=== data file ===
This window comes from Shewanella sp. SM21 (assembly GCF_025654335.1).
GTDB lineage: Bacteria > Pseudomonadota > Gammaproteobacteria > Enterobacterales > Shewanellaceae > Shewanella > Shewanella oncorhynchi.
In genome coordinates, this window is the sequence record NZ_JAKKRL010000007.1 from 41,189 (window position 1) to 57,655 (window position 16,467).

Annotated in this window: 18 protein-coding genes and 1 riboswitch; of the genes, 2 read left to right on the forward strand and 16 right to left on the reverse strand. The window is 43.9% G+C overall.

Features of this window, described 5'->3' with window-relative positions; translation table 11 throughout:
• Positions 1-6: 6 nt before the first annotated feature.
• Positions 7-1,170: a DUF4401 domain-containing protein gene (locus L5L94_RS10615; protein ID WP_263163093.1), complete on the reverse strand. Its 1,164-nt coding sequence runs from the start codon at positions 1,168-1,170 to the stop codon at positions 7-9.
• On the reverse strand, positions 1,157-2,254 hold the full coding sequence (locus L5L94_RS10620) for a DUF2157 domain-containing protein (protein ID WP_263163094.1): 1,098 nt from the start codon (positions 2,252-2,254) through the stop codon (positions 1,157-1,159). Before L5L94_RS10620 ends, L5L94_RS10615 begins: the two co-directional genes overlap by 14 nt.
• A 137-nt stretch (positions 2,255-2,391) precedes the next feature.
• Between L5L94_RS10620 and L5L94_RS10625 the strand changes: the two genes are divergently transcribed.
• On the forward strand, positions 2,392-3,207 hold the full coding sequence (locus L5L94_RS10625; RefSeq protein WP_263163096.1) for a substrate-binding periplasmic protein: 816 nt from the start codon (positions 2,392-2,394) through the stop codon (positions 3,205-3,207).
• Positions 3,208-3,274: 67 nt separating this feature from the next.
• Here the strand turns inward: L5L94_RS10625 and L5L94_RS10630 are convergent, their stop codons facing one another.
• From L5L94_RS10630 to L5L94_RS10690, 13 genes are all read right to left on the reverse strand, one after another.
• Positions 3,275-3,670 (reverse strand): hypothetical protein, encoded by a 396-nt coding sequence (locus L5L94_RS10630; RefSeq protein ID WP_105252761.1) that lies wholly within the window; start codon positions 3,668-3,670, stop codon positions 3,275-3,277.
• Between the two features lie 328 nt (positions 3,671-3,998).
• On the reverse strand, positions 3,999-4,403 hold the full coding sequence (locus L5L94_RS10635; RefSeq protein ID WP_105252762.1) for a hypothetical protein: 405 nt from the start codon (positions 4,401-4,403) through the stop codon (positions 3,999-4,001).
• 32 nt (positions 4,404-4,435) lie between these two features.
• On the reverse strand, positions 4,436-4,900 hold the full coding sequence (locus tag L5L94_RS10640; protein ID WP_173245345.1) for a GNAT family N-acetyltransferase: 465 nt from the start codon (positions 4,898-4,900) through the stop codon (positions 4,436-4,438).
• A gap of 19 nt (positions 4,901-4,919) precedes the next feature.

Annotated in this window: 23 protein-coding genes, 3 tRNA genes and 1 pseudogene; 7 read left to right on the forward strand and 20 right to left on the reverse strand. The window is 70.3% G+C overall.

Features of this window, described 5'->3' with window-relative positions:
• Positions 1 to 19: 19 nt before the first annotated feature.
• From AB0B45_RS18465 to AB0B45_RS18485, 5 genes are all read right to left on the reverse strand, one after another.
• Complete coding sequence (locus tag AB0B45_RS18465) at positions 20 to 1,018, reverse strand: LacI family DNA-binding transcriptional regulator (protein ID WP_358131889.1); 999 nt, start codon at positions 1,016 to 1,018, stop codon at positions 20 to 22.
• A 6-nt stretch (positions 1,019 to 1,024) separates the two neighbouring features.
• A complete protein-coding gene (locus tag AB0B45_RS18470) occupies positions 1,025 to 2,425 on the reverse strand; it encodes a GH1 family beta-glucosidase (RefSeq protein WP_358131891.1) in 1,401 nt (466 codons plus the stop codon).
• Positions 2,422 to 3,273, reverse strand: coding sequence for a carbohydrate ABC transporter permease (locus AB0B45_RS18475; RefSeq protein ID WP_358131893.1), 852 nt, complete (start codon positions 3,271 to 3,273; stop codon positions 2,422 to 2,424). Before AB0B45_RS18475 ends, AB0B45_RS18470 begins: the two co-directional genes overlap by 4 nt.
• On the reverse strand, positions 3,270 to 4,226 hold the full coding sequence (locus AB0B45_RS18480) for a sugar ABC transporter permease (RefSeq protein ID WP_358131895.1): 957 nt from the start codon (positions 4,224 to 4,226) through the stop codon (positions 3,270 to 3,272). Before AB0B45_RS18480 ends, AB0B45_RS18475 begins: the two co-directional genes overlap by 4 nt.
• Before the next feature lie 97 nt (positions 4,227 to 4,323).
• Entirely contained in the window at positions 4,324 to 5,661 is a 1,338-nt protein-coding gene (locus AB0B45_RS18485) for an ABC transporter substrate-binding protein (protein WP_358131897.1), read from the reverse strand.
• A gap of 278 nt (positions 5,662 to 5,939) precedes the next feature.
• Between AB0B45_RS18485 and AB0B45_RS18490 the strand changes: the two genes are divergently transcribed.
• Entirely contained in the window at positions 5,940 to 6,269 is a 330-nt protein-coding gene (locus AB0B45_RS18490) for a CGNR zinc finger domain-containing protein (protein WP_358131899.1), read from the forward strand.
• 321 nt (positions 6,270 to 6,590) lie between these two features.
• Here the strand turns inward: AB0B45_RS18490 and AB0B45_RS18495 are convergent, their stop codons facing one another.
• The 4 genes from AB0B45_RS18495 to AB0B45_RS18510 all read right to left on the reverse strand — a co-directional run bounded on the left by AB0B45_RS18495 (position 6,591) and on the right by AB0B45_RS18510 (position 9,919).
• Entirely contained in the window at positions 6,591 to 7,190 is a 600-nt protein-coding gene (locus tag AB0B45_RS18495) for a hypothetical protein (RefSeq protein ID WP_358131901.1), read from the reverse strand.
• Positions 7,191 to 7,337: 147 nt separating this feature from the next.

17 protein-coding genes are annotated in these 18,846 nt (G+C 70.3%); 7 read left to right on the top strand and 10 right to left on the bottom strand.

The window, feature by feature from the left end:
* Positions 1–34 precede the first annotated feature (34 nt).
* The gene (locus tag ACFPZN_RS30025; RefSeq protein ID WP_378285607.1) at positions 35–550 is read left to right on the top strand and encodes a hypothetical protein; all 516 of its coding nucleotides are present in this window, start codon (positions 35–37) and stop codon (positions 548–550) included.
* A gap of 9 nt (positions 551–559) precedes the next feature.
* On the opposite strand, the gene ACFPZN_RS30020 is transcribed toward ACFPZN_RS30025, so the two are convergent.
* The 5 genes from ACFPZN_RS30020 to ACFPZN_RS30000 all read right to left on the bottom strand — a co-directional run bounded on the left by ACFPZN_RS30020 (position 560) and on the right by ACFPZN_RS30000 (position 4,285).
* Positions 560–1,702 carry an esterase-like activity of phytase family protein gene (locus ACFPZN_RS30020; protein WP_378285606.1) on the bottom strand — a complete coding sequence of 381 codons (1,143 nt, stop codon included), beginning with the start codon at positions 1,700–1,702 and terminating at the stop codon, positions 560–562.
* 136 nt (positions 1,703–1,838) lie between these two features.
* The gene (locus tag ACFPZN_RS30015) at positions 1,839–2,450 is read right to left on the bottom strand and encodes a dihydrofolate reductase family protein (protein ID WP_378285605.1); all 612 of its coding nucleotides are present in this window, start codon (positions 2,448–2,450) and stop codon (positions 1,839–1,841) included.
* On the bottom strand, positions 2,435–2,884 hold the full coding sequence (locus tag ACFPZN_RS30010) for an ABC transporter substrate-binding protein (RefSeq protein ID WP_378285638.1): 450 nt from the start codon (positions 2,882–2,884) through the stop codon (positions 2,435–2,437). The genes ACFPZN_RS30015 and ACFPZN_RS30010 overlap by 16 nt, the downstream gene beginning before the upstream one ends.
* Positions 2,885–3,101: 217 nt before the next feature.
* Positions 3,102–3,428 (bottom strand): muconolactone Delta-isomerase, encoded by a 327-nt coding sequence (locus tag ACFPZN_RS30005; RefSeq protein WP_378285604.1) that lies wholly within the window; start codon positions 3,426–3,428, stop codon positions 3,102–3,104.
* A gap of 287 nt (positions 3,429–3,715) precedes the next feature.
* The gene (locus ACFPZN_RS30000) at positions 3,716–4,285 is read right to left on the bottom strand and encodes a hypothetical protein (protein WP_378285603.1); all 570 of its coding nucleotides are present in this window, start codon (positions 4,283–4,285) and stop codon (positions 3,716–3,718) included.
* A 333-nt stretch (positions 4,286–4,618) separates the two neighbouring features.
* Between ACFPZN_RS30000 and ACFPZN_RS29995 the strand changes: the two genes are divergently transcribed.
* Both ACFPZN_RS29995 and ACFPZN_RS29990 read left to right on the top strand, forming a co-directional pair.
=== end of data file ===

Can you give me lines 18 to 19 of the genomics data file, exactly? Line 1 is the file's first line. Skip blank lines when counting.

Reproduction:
• 32 nt (positions 4,404-4,435) lie between these two features.
• On the reverse strand, positions 4,436-4,900 hold the full coding sequence (locus tag L5L94_RS10640; protein ID WP_173245345.1) for a GNAT family N-acetyltransferase: 465 nt from the start codon (positions 4,898-4,900) through the stop codon (positions 4,436-4,438).